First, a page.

# The most elegant way to write values in a Map that increase, decrease, or recalculate

## The most elegant way to write a value in a Map that increases or decreases automatically or re operates a value without calling get() and put()

I believe you can always meet such needs in the process of development: query a key value in the Map, add one if there is one, and put the new key value as 1 if there is no one (or perform other operations on the value).

Usually, most people write like this:

```    @Test
public void test1() {
HashMap<Integer, Integer> map = new HashMap();
map.put(1, 1); // {1=1}

for (int i = 0; i < 3; i++) {
if (null == map.get(i)) {
map.put(i, 1);
continue;
}
int oldNum = map.get(i);
map.put(i, ++oldNum);
}
System.out.println(map); // {0=1, 1=2, 2=1}
}
```

Although this writing method can be realized, the operation of get() in put() first feels very clumsy.

So is there a more elegant and beautiful way to operate on the values in the map without calling the get() and put() methods of the map?

#### Let's start today's play: the newly added compute() method in JDK8

First, let's look at the code that uses the comput() method to realize the above requirements:

```@Test
public void test2() {
HashMap<Integer, Integer> map = new HashMap();
map.put(1, 1); // {1=1}

for (int i = 0; i < 3; i++) {
map.compute(i, (k, v) -> {
if (v == null) {
return 1;
}
return ++v;
});
}
System.out.println(map); // {0=1, 1=2, 2=1}
}
```

This method reduces two get and one put, and uses a compute() to solve it perfectly. It is also very simple to use. Just fill in the key value we want to query in the first parameter position, rewrite the operation we want to do on value in the second parameter, and the value of return will re assign the key. (note that + + v is not v + +, v + + actually increases v automatically after assigning the original value)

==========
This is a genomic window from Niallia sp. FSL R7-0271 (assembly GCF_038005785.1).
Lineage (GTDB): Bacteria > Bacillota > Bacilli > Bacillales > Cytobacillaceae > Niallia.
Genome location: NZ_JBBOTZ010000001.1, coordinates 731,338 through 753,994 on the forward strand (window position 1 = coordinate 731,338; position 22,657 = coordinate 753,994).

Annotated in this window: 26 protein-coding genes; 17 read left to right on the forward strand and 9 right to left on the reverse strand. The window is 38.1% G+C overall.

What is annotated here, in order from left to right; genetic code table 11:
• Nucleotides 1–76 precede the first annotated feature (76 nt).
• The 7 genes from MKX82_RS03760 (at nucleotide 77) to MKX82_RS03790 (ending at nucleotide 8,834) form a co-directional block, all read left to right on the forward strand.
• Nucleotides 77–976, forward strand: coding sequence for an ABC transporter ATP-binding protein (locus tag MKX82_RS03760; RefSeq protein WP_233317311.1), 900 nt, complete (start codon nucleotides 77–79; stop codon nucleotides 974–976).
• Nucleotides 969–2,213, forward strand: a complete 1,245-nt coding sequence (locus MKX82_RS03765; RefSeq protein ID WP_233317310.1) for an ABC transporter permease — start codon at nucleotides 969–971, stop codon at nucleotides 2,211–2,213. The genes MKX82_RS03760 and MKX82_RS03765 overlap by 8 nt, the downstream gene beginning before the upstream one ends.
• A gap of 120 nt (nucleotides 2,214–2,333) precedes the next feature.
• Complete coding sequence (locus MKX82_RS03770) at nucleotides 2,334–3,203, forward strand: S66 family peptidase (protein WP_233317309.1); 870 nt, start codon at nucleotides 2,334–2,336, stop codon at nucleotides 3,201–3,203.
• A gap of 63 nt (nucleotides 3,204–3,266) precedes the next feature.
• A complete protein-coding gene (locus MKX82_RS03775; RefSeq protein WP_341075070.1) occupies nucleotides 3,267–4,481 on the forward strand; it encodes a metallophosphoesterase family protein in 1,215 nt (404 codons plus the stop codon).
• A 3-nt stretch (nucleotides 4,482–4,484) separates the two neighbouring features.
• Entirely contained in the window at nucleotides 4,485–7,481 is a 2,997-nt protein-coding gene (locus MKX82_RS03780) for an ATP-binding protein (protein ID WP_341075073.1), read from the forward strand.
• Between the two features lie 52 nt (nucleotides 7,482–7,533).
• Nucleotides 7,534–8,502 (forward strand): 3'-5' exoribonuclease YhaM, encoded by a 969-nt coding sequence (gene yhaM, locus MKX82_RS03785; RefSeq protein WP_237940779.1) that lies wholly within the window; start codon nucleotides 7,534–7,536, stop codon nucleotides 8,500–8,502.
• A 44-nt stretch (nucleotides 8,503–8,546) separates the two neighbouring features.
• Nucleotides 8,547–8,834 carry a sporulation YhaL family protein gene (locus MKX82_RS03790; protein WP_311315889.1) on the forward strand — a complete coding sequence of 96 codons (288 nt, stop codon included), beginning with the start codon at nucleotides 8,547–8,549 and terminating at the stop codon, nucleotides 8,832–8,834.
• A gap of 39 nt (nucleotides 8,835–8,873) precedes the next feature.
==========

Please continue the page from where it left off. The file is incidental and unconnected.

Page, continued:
The syntax of the compute() method is:

```hashmap.compute(K key, BiFunction remappingFunction)
```
• Key - key
• remappingFunction - remapping function used to recalculate values
• Return value:
• If the original value does not exist and the calculated new value is null, null will be returned without operation
• The original value does not exist, and the calculated new value is not null. Add a new key value pair and return a new value
• The original value exists and the calculated new value is null. Delete the original value and return the new value
• The original value exists, and the calculated new value is not null. Re assign the value and return the value recalculated by remappingFunction

compute() source code analysis (jdk_1.8.0_251):

```@Override
public V compute(K key,
BiFunction<? super K, ? super V, ? extends V> remappingFunction) {
if (remappingFunction == null)
throw new NullPointerException(); // The entered remappingFunction is null. An exception is thrown
int hash = hash(key); // Calculate hash value
Node<K,V>[] tab; Node<K,V> first; int n, i;
int binCount = 0;
TreeNode<K,V> t = null;
Node<K,V> old = null;
// If the current Map needs to be expanded, or the element array is null, or the element array length is 0, initialize the element array
// tab = resize() reinitializes the element array (it can also be used for capacity expansion)
if (size > threshold || (tab = table) == null ||
(n = tab.length) == 0)
n = (tab = resize()).length;
// map is the data structure of array plus linked list or array plus red and black tree, so first is the first element on the linked list. If first is not null, it will go to if
if ((first = tab[i = (n - 1) & hash]) != null) {
// If it is a subclass of TreeNode (red black tree data structure), obtain the original Node through the method